Album Review: The Darkness – “Pinewood Smile”
Going on history, we’re probably due a good album from The Darkness. Since reforming in 2011, their quality curve has almost exactly mirrored their run first time out, with their first post-reformation album (Hot Cakes) being a surprisingly good re-affirmation of the things that drew the fans in in the first place and the second (Last Of Our Kind) unfortunately being something of a disappointment – an ill-advised attempt to try and make their sound heavier by sounding like Manowar, which was depressingly devoid of the fun which was this band’s main selling point in the first place (though I know others on the Pure Rawk staff would argue with me on this point).
Anyway, first time out The Darkness didn’t even reach album number three, so I guess we’re heading into uncharted territory of sorts here. With a settled line-up now in place after the band went through a few drummers around the time of Last Of Our Kind (Rufus Taylor, son of Queen’s Roger, now being safely established behind the cans), Pinewood Smile is the sound of a much more settled and relaxed band, and it shows. There’s no attempts to prove that the band are something they’re not, they’re simply playing to their strengths and doing what they do best. The enjoyable chugging riff of opener All The Pretty Girls and the lightning speed riff of Buccaneers of Hispaniola start this one off in good style, before the enjoyably foul-mouthed tirades of Solid Gold and Southern Trains see Justin Hawkins gleefully dropping the F-bomb Rik Mayall style over some good shoutalong glammed-up choruses. Blimey, it’s almost like that ill-advised Dungeons & Dragons fixation never happened.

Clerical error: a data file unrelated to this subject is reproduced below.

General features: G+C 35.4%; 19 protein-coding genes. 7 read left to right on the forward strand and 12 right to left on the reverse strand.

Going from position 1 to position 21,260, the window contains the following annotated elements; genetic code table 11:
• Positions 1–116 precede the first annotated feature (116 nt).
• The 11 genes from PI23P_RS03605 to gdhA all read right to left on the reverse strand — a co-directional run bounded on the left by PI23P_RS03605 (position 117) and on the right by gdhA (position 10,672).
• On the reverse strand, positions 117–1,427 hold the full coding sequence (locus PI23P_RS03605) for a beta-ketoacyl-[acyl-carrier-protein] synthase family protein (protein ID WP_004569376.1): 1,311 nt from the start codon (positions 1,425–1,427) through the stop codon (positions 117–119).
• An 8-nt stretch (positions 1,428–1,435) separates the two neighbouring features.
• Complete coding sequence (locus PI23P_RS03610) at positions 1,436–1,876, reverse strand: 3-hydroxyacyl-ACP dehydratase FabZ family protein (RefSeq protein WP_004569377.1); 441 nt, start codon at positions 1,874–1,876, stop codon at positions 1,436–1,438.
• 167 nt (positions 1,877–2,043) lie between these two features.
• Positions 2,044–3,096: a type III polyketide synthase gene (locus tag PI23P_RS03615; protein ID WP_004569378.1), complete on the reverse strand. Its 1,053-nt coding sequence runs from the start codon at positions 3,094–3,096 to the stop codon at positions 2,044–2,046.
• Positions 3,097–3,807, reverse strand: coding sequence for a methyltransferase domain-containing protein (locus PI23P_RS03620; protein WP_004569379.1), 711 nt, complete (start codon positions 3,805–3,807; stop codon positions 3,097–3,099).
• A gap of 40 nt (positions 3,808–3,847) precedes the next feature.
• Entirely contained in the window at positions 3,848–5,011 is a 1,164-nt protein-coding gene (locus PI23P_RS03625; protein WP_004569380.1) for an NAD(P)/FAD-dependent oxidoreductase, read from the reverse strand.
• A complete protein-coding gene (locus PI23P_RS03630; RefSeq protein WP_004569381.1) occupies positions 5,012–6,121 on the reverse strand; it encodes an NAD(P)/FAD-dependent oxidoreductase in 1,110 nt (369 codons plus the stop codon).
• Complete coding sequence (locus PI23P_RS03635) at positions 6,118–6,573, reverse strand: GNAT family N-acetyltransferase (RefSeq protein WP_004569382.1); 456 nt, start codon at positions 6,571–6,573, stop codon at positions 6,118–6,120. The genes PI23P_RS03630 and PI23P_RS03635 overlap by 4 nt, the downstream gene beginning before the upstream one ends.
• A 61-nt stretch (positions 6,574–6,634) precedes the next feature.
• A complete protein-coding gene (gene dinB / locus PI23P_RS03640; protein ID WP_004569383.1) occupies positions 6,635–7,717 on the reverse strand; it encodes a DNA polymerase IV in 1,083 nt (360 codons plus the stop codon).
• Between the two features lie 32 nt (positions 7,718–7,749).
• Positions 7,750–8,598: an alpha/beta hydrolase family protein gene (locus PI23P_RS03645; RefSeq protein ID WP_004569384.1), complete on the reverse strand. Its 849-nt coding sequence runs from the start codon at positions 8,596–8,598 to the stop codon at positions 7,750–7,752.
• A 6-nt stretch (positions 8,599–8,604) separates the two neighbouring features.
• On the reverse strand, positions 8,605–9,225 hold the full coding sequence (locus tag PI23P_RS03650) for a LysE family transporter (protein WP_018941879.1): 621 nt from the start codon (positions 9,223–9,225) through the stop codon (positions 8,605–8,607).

Why Don’t The Beautiful Cry is an attempt to recreate the big power ballad feel of Love Is Only A Feeling (which you can’t blame really, given that it’s still the Darkness’ best tune), but while it’s not a bad tune with a wry lyrical twist, it doesn’t quite scale those heights. Japanese Prisoner Of Love kicks in with a galloping Maiden style riff from Dan Hawkins but thankfully, unlike a lot of the stuff on Last Of Our Kind, they remember to pack in a decent tune this time out, with some nice Thin Lizzy style twin guitar work in there as well.
Lay Down With Me Barbara (despite a terrible song title) is a bit of a curveball but in a good way, with some Cure-style chiming guitars adding a bit of subtlety before the chorus kicks in. Similarly the jangly guitars of I Wish I Was In Heaven conjure up an almost new wave style sound – again, definitely something you wouldn’t expect from this band. It’s only the slightly excessive screeching from Justin that kind of takes the edge off this one a little bit.
They round things off with the big hands-in-the-air chorus of Happiness (a summer anthem in waiting if only they’d put it out three months ago) and Stampede Of Love – imagine Whole Lotta Rosie reimagined as an acoustic-led campfire singalong, and I promise you that’s a lot better than it sounds. At which point you’ll find yourself saying “Blimey, that was a bit of a return to form, wasn’t it?”
Honestly, I think this might be the best and most consistent Darkness album to date. After a bit of a mis-step with Last Of Our Kind, this sees the band back to doing what they do best with some of their strongest material since the Permission To Land days, and even throwing a few new tricks unexpectedly. The Struts may well have their eyes firmly fixed on The Darkness' pomp-rock throne these days, but on this evidence the old guard very much ain't going down without a fight...